While on assignment for Fathom, travel photographer Tanveer Badal discovered a new and thrilling way to arrive at the iconic Machu Picchu.
OLLANTAYTAMBO, Peru – Ever since American archaeologist Hiram Bingham stumbled upon Machu Picchu in 1911, travelers have been seeking all sorts of ways to access the ancient ruins. Currently, it's by foot or train, the latter of which tends to be most popular. This March, Inca Rail launched a new offering, the 360° Machu Picchu Train. It is, without a doubt, an incredible way to get to the famous Inca city. My visit to Machu Picchu coincided with the launch, so I was among the first passengers to experience the hour-and-a-half ride.
Upon arrival at the busy train station in the charming, cobblestoned town of Ollantaytambo, I found a nice, private waiting area reserved for Inca Rail passengers. I had arrived with a little time to spare, so it was nice to set my bags down and fix myself a cup of coca leaf tea. Then it was time to enter the station. After scanning my ticket, I was surprised to find another cozy waiting area on the other side of the gates. At this one, more of a cafe setting, I topped off my tea with hot water to linger a bit longer.
I didn't have long to wait before the train pulled into the station. As I snapped a quick photo of the main carriage, it suddenly hit me: I was about to visit Machu Picchu, one of the great wonders of the world, for the first time in my life. Sometimes, through the hustle and bustle of travel, you forget to simply enjoy — and anticipate — the moment.
The ride to Aguas Calientes, the gateway town to Machu Picchu, was scenic and smooth. As promised, the other passengers and I were treated to full 360-degree views of the Peruvian landscape. The route traced the roaring Urubamba river in the Sacred Valley and whisked us past Inca terraces used for farming and panoramic view of gorgeous green mountains.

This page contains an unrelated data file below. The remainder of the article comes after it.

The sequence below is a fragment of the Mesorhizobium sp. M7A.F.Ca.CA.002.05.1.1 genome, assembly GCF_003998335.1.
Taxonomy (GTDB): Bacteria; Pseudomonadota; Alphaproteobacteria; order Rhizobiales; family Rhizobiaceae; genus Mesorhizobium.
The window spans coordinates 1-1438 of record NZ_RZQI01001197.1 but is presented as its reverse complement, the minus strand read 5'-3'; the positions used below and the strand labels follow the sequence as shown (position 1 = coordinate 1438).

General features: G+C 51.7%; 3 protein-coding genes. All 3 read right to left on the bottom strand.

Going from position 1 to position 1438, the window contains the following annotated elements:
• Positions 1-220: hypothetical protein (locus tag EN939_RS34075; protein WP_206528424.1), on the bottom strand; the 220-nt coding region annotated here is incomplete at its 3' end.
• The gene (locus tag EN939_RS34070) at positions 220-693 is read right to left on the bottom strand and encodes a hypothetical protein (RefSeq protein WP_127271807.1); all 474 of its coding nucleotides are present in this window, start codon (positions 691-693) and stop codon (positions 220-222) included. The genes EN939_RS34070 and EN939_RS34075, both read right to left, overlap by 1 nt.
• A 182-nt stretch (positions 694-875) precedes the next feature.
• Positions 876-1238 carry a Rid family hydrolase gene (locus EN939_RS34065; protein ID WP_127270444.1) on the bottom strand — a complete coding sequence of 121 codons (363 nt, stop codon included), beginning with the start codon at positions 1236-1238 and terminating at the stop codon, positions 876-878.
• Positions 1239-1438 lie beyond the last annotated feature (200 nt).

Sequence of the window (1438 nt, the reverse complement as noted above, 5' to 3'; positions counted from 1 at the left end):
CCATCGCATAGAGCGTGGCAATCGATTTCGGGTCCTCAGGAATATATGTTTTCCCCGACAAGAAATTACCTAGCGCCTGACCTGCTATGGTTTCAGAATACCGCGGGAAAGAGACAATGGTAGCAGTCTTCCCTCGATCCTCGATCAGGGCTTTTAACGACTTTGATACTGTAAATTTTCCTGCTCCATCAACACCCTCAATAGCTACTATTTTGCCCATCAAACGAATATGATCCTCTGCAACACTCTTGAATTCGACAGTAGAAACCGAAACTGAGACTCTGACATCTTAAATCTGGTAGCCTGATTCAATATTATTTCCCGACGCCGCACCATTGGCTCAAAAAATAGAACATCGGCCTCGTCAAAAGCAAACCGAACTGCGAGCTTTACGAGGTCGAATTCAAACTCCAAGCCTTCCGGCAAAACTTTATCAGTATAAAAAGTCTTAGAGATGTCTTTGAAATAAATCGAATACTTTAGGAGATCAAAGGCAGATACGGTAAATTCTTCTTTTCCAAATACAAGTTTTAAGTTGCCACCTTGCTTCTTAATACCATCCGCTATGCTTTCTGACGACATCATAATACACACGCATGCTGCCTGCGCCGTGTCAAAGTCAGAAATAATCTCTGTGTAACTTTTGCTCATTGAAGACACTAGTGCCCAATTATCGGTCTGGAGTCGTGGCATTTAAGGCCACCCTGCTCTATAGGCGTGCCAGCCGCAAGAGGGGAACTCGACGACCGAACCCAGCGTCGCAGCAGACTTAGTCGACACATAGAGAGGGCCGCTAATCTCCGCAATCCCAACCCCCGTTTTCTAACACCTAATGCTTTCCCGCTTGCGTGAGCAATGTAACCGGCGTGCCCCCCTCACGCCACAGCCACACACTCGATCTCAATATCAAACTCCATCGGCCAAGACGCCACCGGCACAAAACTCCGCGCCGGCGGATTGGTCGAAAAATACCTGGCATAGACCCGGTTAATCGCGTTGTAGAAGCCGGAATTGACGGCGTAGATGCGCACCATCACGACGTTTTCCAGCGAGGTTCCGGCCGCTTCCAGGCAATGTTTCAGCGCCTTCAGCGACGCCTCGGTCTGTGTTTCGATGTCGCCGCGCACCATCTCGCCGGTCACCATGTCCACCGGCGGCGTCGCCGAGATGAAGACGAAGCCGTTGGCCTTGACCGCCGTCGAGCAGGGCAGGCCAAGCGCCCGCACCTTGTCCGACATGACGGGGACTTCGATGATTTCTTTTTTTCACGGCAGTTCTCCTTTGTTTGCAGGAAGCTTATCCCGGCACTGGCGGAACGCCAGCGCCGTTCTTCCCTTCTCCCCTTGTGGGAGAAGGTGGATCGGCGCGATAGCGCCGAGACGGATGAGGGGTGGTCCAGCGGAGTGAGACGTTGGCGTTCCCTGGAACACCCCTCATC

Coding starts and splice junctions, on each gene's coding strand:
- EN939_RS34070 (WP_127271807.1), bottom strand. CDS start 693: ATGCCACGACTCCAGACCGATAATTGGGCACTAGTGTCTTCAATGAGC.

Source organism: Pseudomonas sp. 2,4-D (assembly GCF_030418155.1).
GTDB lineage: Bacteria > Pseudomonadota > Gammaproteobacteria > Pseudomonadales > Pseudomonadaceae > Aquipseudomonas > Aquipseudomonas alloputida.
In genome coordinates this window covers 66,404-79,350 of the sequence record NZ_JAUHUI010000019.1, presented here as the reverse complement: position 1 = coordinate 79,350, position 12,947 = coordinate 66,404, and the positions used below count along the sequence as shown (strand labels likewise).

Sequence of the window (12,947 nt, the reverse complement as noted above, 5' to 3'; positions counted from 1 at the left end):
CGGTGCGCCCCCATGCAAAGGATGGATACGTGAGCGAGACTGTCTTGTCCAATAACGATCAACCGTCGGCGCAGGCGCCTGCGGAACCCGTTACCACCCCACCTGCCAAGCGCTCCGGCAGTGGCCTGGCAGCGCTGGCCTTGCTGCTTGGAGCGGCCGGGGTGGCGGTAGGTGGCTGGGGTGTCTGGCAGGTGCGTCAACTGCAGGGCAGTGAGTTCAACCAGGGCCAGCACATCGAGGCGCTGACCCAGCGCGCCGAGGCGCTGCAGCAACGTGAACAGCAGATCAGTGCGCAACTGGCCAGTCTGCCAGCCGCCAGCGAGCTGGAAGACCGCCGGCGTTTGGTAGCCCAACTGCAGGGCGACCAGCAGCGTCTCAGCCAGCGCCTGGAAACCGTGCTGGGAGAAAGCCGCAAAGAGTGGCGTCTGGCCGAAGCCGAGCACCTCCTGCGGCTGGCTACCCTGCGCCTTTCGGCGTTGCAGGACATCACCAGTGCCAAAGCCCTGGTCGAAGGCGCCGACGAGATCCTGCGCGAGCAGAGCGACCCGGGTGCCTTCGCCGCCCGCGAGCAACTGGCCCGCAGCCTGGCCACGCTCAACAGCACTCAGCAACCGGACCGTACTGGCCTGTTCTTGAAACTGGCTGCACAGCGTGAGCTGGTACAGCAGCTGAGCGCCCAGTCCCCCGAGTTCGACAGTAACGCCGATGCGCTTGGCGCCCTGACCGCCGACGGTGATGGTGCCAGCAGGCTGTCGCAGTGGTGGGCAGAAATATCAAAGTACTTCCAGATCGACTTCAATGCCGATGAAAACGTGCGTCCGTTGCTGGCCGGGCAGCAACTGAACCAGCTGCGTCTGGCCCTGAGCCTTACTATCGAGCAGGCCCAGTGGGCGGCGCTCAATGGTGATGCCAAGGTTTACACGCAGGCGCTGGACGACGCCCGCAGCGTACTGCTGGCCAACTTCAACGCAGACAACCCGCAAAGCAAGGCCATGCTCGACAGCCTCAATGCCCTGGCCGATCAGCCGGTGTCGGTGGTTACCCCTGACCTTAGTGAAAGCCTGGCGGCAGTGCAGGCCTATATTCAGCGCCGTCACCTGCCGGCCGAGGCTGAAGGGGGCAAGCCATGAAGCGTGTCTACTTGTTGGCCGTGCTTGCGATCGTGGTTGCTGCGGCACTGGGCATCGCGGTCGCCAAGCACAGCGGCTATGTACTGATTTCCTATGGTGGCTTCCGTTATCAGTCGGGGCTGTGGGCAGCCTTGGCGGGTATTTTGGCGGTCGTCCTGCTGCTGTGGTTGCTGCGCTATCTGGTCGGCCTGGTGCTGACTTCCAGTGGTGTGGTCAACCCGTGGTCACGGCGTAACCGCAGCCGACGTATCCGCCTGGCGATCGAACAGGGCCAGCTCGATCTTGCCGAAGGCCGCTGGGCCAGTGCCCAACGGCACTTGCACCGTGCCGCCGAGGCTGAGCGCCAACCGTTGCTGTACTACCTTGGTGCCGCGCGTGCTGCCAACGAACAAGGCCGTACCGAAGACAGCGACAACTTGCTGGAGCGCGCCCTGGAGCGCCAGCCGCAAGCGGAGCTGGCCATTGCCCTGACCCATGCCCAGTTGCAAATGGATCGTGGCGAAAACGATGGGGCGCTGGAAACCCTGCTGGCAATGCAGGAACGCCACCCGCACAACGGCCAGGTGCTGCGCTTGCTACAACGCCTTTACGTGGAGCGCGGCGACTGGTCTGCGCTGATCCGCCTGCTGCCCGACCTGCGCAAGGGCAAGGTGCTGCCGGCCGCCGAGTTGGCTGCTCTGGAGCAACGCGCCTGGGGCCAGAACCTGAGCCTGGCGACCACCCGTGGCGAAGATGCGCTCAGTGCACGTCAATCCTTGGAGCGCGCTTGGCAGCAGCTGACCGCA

Besides the 360° trains, Inca Rail offers three other rail options to Machu Picchu: Private Machu Picchu Train, First-Class Machu Picchu Train, and Voyager Machu Picchu Train. The 360-degree trains have six passenger cars and a dedicated observation deck with an outdoor viewing platform.
I was about to visit Machu Picchu, one of the great wonders of the world, for the first time in my life. Sometimes, through the hustle and bustle of travel, you forget to simply enjoy — and anticipate — the moment.
I wasn't expecting a meal (I had a lunch reservation at the Inkaterra Machu Picchu Pueblo Hotel) and was pleasantly surprised when a server laid down a tray with a simple cheese sandwich and a granola snack. Afterward, it was time to check out the main attraction: the open-air observation deck car.
Most of the other passengers were already on deck. As the train wove through the valley, two lines of passengers on each side of the car slid about, jockeying for views while trying not to spill their cocktails. Thanks to years riding New York City's subways, I’ve had lots of practice navigating crowded, moving trains, so I was able to snap a couple of photos while holding onto the rails. I spent a majority of the ride stationed in this car, taking in the incredible views.
At one point I heard another passenger remark, "Can you feel it? It's becoming much more humid." This meant we were entering Upper Amazonia. Machu Picchu sits in an area in between the Andes and the Amazon, and the temperature gradually changes from one to the other.
Before I knew it, we were passing Inkaterra Machu Picchu Pueblo Hotel, visible from the train station. We had arrived. I was shocked at how quickly the ride flew by — it was such a pleasurable experience that I wished it had lasted a little longer.
The next morning, just a short walk to the shuttle buses and a 30-minute drive took us to Machu Picchu at last.
I had always imagined my arrival at Machu Picchu would be on foot via the famous Inca Trail. But now that I've experienced it on a 360-degree train and have seen the beauty of the Inca Valley in comfort with a cocktail in hand, I'd easily opt for that route again.